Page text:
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Re: Hooking up solar charger
« Reply #7 on: May 17, 2016, 11:42:13 AM »
Marty, I'm using the same setup you have, basically. I have a 55# thrust Minn Kota trolling motor and a deep cycle Exide battery mounted in the bow. Just ordered a 100 watt solar panel that produces about 5 amps in optimum conditions. it's a light 4#s so I have a few mounting options. We want to do multi-day (mostly lake) excursions and haven't ruled out a gas motor, but the Admiral really hopes we can keep gas off the boat. I lean toward it for the security and power, but wondered about your experience with your setup? Have you been able to stay charged enough to meet your needs? Also curious what gauge wire you use to connect the motor and battery. I have 6, but wonder if I should beef up to 4. Any feedback would be appreciated!
Clint

Offline HeaveToo

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Re: Hooking up solar charger
« Reply #8 on: May 17, 2016, 04:31:54 PM »
When I am cruising I run a 100 watt flexible panel. It goes through a Genasun GV-10 MPPT charge controller. It is a nice setup because I carry the solar on my bimini.

For your set-up you would be okay with less. I would still do a charge controller for the panel. 10 watts would be a good size. Not all charge controllers are equal. For smaller panels Genasun is supposed to be the best.  You want a MPPT charge controller. 

For more info Google Compass Marine and look at his article page. He breaks down solar panels well

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Offline Craig Weis

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Re: Hooking up solar charger
« Reply #9 on: May 22, 2016, 12:48:56 AM »
I buddy laid a flex solar panel directly on the deck of a balsa/fiberglass cored doghouse roof with no air space under it and made a huge air bubble that went away when things cooled down. Just saying ...

Craig.

Offline rbh1515

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Re: Hooking up solar charger
« Reply #10 on: May 22, 2016, 11:02:44 AM »
Mine has little feet in the four corners that raises it up.  I hate balsa cored decks...they are always eventually a problem.  No balsa in the deck of my boat!!
Rob
2015 Horizon Day Cat, Waters End

Offline ChuckD

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Re: Hooking up solar charger
« Reply #11 on: May 22, 2016, 01:48:56 PM »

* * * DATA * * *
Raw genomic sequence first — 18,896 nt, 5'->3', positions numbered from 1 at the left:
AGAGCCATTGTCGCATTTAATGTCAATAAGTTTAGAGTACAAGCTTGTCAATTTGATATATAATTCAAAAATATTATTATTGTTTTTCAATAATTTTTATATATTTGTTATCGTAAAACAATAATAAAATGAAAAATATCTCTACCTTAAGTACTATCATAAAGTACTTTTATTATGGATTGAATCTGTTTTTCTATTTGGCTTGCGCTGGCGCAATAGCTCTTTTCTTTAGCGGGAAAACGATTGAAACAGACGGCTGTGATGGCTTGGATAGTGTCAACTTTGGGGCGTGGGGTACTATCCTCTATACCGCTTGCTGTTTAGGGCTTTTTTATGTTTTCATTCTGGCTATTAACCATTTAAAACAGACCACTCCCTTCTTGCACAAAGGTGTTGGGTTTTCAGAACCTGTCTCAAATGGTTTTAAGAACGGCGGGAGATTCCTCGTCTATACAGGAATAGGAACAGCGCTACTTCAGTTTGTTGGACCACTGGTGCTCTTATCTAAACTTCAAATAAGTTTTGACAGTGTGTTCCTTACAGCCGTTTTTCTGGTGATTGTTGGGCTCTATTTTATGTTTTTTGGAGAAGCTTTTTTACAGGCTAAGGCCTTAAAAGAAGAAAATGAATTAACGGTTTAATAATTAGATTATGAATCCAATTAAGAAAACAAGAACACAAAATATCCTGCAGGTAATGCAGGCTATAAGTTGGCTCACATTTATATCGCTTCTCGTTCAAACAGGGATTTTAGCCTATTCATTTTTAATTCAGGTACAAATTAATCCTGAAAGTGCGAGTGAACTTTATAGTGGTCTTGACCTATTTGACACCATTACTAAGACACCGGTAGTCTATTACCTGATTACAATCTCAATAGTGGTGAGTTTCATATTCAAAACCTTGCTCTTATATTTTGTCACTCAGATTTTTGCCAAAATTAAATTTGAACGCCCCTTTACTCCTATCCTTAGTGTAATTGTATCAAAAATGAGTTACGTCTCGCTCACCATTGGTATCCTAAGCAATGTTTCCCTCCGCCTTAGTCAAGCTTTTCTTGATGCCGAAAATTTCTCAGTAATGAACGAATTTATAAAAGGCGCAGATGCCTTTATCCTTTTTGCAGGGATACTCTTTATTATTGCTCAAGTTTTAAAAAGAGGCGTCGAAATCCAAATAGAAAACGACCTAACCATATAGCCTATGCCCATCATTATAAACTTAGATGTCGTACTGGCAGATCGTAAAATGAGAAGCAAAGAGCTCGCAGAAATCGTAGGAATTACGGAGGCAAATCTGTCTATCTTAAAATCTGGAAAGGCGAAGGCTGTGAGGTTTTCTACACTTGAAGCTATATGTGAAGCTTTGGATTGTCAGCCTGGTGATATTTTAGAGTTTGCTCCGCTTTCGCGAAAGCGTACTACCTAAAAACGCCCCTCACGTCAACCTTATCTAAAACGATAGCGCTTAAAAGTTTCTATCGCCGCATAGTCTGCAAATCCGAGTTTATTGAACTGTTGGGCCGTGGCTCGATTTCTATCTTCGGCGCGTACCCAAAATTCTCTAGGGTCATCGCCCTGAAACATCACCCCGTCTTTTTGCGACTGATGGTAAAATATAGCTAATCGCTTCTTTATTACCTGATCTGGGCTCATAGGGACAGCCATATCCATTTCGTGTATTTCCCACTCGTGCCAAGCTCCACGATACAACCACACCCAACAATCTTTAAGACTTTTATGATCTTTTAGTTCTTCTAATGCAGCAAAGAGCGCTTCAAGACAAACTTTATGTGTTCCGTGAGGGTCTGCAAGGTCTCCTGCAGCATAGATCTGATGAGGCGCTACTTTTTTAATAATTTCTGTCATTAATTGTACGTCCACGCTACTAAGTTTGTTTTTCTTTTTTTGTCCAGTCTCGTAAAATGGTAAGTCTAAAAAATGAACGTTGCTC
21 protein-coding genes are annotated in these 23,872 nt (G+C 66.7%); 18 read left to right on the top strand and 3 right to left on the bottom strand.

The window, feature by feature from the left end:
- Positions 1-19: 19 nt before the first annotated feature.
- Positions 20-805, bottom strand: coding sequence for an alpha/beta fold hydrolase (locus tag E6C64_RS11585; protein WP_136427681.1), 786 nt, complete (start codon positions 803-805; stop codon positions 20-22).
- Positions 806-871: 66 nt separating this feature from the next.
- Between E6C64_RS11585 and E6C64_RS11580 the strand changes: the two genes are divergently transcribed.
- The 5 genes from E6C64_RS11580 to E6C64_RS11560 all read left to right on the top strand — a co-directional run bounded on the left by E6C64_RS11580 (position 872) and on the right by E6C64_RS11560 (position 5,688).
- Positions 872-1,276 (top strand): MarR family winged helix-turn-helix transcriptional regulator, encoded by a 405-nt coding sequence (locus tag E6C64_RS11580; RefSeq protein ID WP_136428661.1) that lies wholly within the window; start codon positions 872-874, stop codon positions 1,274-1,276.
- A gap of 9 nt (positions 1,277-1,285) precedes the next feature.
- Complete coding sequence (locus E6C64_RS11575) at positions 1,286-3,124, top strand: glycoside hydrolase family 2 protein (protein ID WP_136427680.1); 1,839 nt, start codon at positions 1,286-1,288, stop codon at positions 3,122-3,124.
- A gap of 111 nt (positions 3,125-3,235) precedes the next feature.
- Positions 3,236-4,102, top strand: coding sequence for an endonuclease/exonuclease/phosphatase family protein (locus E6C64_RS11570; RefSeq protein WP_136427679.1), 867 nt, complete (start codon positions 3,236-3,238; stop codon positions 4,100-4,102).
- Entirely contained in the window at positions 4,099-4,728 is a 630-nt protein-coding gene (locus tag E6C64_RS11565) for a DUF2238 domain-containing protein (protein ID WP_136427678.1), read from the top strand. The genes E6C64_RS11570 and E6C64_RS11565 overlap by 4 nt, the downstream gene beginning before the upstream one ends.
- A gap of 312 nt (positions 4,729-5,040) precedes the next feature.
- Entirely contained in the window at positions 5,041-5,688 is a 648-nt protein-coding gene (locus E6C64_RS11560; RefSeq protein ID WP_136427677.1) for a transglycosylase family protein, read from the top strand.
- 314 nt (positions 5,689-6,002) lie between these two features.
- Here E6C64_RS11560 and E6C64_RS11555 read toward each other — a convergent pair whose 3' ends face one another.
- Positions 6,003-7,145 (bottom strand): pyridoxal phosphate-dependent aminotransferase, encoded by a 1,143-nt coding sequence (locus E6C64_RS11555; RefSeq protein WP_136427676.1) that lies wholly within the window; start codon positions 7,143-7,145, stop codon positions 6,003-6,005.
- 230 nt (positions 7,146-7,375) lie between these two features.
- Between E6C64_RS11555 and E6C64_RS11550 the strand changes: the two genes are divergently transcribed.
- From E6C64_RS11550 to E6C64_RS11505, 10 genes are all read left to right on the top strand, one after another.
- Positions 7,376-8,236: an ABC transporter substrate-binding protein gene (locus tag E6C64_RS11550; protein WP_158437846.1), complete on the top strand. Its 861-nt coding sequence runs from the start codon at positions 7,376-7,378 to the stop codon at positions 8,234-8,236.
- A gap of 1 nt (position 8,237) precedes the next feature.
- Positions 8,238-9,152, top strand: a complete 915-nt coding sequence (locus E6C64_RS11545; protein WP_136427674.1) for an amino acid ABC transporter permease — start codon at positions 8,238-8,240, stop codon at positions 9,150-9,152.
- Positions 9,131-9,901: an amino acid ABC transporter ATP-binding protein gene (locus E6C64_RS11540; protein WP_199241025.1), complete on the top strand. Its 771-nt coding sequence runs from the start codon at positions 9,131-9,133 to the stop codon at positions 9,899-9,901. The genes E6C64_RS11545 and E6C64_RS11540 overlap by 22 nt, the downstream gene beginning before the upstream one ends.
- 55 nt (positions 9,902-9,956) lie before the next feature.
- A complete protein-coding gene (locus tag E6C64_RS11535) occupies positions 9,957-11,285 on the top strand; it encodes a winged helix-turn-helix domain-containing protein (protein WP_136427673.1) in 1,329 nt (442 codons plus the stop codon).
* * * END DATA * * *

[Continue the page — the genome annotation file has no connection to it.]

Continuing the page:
Another Yes vote for investing in a controller:
https://youtu.be/z5RtZe9AW2E
s/v Walt Grace (CP16)
Sequim, WA

Online MKBLK

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Re: Hooking up solar charger
« Reply #12 on: June 16, 2016, 01:01:14 PM »
Clint - Sorry for the delay in this post... been busy!

100 watt?! Wow, that's huge. I do have a 2hp Johnson 2 stroke, but there's nothing like the security the MinnKota supplies. Especially if the sun is shining. The MinnKota is connected to the battery (which is forward of the compression post) via a pair of (modified) battery jumper cables. I like them because of their heavy insulation. I figure if they're good enough to jump a car, they're good enough to run my MinnKota. I have a 50 amp fuse in-line (obtainable from Best Buy or the like complete with very heavy cables).

Since Pegasus is kept in the driveway at home 99% of the time, I have easy access to my car battery charger so I "top" off Pegasus' battery when I get home. I just bought a pair of small 1.5 watt solar panels (HF - $15.00 ea.) that hooked up in parallel (DON'T HOOK UP IN SERIES!) keeps the battery full. Although I like the 15 watt "briefcase" solar charger, I don't have much room on the CP16 for it. I tried it on the fore-deck but it takes up all the standing room - not good. The new, little guys can exist just aft of the air vent and (hopefully) I won't stand on them. I attach the panels to the deck with Velcro and run the cables through the vent. Actually, a bigger boat might solve the problem! :)

Even on the "hard", I do use the battery to maintain the VHF charge and occasionally run the bilge pump to clear out rain water that mysteriously gets in. In winter, as I mentioned above, I use a trickle charger for mere pennies.

Marty K.
« Last Edit: June 16, 2016, 01:05:12 PM by MKBLK »
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Offline Seadub

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Re: Hooking up solar charger
« Reply #13 on: July 11, 2016, 11:58:15 PM »
Marty, thanks for the advice, and no worries about any delays : I've been sorting things out and having a fine time. My (probably unrealistic) goal with the 100 watt charger was to be able to use the trolling motor for extended periods if needed and still have juice. I gave up on it because I finally realized that the trolling motor is freshwater only and I plan to do some ICW and Charleston Harbor sailing (or motoring). I'll keep the trolling motor for reliable, silent entry and exit on our local reservoir, but it'll be the light duty motor, with a small 4 cycle to handle tides and currents.

Offline Craig

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Re: Hooking up solar charger
« Reply #14 on: July 12, 2016, 11:40:41 AM »
Harbor Freight sells a 1.5 watt charger for $12.99. At at that price you could by two! I have used one and does a nice job of trickle charging. No regulator needed.

http://www.harborfreight.com/15-watt-solar-battery-charger-68692.html
Craig, Horizon Cat "Kailani"  Punta Gorda, FL